As You Like It (Paul Czinner) exhibits Elisabeth Bergner as Rosalind in the third play by William Shakespeare offered to cinema audiences within the last year. A Midsummer Night's Dream, Max Reinhardt's cinema debut, and Romeo and Juliet, the late Irving Thalberg's masterpiece, had at least one thing in common: neither one has broken records for receipts. The critical acclaim which As You Like It received in London last summer and will receive in the U. S. this winter is not likely to save it from the same fate. Box-office appeal is one of the few virtues the film lacks. A skillful, energetic and scrupulously authentic production, into which Actress Bergner's director-husband, Paul Czinner, put all his brains and $1,000,000 of his money, it is aimed at Shakespeare's public rather than the cinema's and should find its mark.
In As You Like It, Shakespeare exhibited perhaps more spectacularly than any where else that nonchalant contempt for probability which cinemaddicts, trained in an easier school, find so difficult to accept. However this may militate against the picture's monetary value, it is of frequent assistance to its star. As an interpreter of the most solidly English of all English playwrights, Elisabeth Bergner's most pronounced drawback is an outlandish accent which she makes no effort to control. In As You Like It, the heterogeneous aspect of a forest already overrun by an astonishing gamut of classes, nationalities and wild animals is not greatly increased by a heroine who voices her passion in Germanic gutturals. Audiences may be pardoned for anticipating a czardas instead of a square dance in the closing pageant, but otherwise Actress Bergner's linguistic eccentricities actually serve a useful purpose. They make Elizabethan usages seem amusingly exotic rather than obsolete. Her temperamental inability to stop wriggling is of less assistance, but even this, in a role which does not stress feminine allure, is less objectionable than it might be elsewhere. Shrewd, vivacious and versatile as ever, Actress Bergner probably brings the part to life as thoroughly as possible.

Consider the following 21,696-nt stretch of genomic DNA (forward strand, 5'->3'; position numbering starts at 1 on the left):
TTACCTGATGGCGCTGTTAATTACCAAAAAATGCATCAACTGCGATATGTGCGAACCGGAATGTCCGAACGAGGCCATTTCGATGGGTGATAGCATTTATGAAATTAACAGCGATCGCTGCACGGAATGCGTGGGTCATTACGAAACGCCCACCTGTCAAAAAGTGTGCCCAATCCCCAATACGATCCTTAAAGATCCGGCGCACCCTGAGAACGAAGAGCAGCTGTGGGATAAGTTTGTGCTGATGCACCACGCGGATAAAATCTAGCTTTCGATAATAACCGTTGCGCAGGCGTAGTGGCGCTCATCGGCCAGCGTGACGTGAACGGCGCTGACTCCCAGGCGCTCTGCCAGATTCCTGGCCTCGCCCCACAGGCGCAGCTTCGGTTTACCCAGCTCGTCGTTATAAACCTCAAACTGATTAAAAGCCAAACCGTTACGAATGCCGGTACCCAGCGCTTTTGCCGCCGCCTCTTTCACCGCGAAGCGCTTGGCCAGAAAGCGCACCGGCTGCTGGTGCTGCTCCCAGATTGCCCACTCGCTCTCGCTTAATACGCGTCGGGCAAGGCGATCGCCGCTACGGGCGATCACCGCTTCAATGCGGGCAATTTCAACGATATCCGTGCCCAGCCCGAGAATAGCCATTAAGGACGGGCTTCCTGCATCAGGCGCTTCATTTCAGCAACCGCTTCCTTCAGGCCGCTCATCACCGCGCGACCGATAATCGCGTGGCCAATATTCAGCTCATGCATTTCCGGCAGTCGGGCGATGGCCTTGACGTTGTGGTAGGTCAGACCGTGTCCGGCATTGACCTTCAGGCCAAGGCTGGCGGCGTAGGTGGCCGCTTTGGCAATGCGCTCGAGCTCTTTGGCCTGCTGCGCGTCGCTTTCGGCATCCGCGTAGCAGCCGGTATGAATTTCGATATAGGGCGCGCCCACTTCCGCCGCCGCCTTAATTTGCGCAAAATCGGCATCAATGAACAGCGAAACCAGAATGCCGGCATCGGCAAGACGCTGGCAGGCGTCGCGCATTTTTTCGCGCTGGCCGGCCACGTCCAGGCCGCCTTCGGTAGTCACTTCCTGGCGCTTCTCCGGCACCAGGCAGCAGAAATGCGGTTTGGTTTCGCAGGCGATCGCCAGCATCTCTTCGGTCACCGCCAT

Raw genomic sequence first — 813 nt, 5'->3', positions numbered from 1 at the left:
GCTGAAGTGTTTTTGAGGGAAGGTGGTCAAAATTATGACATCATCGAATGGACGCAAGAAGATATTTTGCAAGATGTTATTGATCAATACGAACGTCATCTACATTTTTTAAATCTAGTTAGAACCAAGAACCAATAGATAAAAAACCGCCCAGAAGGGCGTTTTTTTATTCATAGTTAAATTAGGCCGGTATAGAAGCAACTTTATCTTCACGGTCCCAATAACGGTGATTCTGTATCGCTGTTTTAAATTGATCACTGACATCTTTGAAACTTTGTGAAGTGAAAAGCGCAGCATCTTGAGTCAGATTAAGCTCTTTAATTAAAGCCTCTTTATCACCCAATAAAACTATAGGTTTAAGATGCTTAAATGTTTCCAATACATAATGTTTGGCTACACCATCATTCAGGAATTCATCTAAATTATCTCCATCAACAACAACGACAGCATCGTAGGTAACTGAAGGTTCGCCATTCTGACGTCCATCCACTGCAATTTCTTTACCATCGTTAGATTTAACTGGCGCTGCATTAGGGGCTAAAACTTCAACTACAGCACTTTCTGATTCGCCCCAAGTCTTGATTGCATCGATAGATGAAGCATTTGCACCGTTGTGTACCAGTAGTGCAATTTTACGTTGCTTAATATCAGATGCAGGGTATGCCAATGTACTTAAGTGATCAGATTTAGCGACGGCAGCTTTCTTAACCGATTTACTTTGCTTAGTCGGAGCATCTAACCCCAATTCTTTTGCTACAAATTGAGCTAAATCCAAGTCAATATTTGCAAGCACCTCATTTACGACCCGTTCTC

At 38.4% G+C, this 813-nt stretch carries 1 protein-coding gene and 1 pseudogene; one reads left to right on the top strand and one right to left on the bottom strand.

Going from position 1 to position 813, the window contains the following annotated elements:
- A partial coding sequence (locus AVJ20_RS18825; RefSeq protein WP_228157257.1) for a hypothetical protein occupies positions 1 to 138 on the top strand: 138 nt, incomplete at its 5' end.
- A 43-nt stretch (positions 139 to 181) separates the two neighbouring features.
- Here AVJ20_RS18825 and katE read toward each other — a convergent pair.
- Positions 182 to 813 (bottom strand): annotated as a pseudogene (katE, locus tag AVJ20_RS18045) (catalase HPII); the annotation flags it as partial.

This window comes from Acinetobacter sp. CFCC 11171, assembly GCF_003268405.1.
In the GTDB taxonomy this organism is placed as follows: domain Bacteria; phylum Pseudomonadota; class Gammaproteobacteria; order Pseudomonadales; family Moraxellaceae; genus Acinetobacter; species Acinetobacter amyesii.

Like Metro-Goldwyn-Mayer's Romeo and Juliet, the Czinner As You Like It is textually exact. Sir James Barrie made the treatment from which Screenwriter R. J. Cullen wrote the scenario. Said Cinemactress Bergner: "I would like you to believe that we have made the film with love and with reverence. " . . We have had slightly to cut one or two of the longer speeches, but every word that we have left out has only been left out after argument, quarreling, and occasional tears." To highlight his wife's performance, Director Czinner saw to it that other roles, like Laurence Olivier's Orlando, Leon Quartermaine's Jaques, were played in a more subdued key. To give the screen version a scope that no stage production can hope to match, he allowed Set Designer Lazare Meersom, whose work U. S. audiences have heretofore seen only in French pictures like Carnival in Flanders, a free hand. Brilliantly matched with the glittering poetry of the play are its rich backgroundshuge dark trees in Arden forest, the barnyard where Orlando and his brother wrestle, the sweep of marble stairs above Duke Frederick's garden.